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Your cardiovascular system transports important substances such as oxygen and nutrients between tissues and organs. It also helps transport and eliminate waste products. Your heart, blood, and blood vessels are all components of the cardiovascular system

The Heart
heart3.gif (1363 bytes)  The heart is the transport system pump, and the blood vessels are the delivery routes. Using blood as the transport medium, it propels oxygen, nutrients, wastes, and other substances to and past the body cells. The heart is a hollow, muscular pump that is divided into 4 chambers. The two top chambers are called atria, and the two lower chambers are called ventricles. The two types of chambers in the heart perform different functions: the atria collect the blood that enters the heart and push it to the ventricles, which push blood out of the heart and into the arteries. In order to move blood through your heart, your heart chambers undergo alternating periods of relaxation and contraction. This allows the chambers to fill up with and pump blood. The right atrium of the heart receives deoxygenated blood from two major veins, the superior vena cava and the inferior vena cava. When this chamber contracts, blood moves out of the right atrium and into the right ventricle through the tricuspid valve. Once the right ventricle has sufficiently filled with blood, this chamber contracts, pumping blood via the pulmonary arteries into the pulmonary circuit of the cardiovascular system. Newly oxygenated blood enters the left atrium of your heart through your pulmonary veins. Once this chamber is filled with blood, the left atrial wall contracts, pushing blood into the left ventricle through the bicuspid valve. After the left ventricle has filled with blood, this chamber contracts, forcing blood out of the ventricle and into the aorta. From the aorta, blood travels through the systemic circuit of the blood vessels, bringing oxygen to tissue cells throughout the body.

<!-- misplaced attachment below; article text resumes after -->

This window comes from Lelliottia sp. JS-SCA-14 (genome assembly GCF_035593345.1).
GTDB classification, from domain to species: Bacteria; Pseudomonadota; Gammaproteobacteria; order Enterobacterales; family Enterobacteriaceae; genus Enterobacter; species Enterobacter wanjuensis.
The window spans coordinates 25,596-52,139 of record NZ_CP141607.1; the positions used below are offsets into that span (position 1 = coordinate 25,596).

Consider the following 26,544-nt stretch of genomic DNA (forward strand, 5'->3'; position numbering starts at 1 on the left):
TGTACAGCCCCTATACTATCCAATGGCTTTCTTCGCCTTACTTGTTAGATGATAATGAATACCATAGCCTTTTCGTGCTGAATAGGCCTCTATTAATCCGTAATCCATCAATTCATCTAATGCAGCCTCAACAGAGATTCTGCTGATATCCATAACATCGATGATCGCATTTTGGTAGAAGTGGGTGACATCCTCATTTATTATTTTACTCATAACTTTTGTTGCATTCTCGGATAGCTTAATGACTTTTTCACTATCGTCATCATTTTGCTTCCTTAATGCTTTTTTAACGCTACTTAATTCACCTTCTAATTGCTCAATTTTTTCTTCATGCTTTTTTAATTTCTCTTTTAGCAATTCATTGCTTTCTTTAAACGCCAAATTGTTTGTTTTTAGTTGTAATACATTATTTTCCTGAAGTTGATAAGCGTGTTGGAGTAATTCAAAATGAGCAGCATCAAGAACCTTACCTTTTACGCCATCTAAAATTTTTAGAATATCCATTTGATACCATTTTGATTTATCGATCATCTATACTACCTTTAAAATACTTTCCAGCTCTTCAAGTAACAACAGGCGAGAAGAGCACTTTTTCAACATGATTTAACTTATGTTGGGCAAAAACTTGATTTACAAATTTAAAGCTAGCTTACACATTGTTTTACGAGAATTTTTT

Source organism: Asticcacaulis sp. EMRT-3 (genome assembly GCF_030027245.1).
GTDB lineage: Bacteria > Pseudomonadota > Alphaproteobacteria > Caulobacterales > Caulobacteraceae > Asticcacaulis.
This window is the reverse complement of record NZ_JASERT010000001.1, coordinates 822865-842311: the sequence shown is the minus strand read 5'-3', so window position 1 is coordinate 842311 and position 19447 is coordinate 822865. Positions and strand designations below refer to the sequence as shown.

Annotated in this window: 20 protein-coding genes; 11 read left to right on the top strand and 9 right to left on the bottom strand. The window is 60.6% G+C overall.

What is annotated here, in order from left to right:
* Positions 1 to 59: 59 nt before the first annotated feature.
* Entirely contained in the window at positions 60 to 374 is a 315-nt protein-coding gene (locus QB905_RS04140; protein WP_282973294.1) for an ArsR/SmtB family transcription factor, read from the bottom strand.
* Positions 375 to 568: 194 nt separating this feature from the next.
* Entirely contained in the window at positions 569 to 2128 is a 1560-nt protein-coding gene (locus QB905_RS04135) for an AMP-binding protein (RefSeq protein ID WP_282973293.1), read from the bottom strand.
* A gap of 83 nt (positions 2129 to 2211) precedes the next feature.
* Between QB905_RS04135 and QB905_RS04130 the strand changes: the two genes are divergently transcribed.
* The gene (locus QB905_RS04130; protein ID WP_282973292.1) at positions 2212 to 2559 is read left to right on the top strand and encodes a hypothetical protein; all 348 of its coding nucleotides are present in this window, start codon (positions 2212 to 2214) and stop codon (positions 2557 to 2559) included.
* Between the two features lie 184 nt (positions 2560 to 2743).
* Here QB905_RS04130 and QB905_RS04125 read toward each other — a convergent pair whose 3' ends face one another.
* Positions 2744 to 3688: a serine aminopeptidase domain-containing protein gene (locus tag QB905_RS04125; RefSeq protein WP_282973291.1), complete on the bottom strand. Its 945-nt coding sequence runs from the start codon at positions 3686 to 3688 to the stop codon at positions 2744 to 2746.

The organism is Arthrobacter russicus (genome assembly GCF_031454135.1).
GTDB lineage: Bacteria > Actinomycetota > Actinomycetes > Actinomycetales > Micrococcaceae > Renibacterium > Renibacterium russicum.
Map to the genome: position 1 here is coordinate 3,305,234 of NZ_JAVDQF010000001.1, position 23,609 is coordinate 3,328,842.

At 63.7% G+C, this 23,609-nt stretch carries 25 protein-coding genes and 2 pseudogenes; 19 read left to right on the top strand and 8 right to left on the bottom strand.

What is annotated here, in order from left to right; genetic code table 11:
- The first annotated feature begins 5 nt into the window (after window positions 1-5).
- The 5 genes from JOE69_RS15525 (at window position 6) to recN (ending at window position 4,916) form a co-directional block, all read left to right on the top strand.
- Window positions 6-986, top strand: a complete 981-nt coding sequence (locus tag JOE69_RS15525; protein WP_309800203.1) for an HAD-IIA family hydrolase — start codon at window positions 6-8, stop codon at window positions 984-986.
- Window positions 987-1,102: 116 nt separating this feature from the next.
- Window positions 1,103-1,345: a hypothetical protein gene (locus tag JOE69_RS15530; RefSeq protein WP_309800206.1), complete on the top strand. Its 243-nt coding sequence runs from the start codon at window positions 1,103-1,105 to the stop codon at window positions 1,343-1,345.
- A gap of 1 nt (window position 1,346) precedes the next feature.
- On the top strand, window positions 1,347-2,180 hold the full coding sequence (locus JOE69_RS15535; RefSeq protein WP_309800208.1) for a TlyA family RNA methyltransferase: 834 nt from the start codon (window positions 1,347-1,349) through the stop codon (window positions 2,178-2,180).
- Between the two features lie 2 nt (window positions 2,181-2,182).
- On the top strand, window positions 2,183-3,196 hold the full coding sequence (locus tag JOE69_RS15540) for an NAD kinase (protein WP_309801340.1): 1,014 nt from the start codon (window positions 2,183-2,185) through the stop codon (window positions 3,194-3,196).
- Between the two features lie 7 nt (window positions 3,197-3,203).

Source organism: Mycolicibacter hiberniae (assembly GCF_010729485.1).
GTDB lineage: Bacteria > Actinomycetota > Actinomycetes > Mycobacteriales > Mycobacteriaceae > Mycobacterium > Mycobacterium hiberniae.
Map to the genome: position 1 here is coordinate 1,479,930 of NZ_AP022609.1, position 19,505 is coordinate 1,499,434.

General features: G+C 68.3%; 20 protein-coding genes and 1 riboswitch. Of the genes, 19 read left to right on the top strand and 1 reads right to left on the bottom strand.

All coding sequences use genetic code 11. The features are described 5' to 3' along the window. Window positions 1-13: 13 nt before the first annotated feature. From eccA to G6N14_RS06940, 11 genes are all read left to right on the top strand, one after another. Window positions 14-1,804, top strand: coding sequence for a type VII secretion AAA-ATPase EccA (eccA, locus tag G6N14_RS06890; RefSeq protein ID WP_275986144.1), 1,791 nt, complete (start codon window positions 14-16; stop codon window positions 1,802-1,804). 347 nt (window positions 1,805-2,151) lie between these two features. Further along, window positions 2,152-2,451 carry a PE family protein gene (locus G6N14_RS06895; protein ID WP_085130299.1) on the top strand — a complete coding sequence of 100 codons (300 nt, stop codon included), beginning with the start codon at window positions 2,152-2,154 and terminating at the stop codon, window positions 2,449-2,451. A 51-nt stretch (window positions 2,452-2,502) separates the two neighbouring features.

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The heart wall is composed of cardiac muscle which contains nuclei, intercalated disks, and cardiac myofibrils. The intercalated disks contain two types of junctions, the desmosomes which, hold adjacent muscle cells together, and the gap junctions that allow stimulating impulses to move across the heart from cell to cell.

heart3.gif (1363 bytes)  The electrical activity of the heart is represented in an EKG tracing.

Normal EKG Tracing

P wave - atrial depolarization
QRS complex - ventricle depolarization
T wave - ventricular repolarization

Blood Vessels
Blood vessels are intricate networks of tubes that transport blood throughout the entire body. Blood vessel walls are composed of three layers: the tanica intima (endothelium or inner most layer), tanica media (the middle layer), and the tunica advetitia . The space in the center of blood vessels in called the lumen.

The tunica adventitia - is the strong outer covering of arteries and veins. It is composed of connective tissue as well as collagen and elastic fibers.

The tunica media - is the middle layer of the walls of arteries and veins. It is composed of smooth muscle and elastic fibers

The tunica intima - is the inner layer of arteries and veins. In arteries this layer is composed of an elastic membrane lining and smooth endothelium that is covered by elastic tissues.

The three main types of blood vessels are the arteries, capillaries, and veins. The arteries can then be broken down into three groups: elastic, muscular, and arteriole. The elastic arteries are the closest to the heart and have a great amount of elastin enabling them to expand. When the heart relaxes, they recoil to propel blood onward. These arteries experience the widest variation in pressure. The second kind of arteries, muscular arteries, contain more smooth muscle than elastic and experience some decline in blood pressure. Lastly, the arterioles are the smallest arteries are composed mainly of all smooth muscle. They also experience the steepest drop in blood presser and offer the greatest resistance to blood flow.

Blood pressure is the force that blood exerts against blood vessel walls. The pumping action of the heart generates blood flow. Blood pressure results when that flow is met by resistance from vessel walls. The pulse which you fell is actually a pressure wave which travels from the heart throughout the arteries. Systolic pressure is the maximum pressure exerted by the blood against the artery wall and is the result of ventricular contraction. Systolic pressure is normally about 120 mm/Hg. Diastolic pressure, is the lowest pressure in the artery. It is the result of ventricular diastole and is usually around 80 mm/Hg. Pulse pressure is the difference between systolic and diastolic pressure. This pressure is the throb felt when taking your pulse. The mean arterial pressure is a calculated average pressure in arteries (diastolic + 1/3 pulse pressure).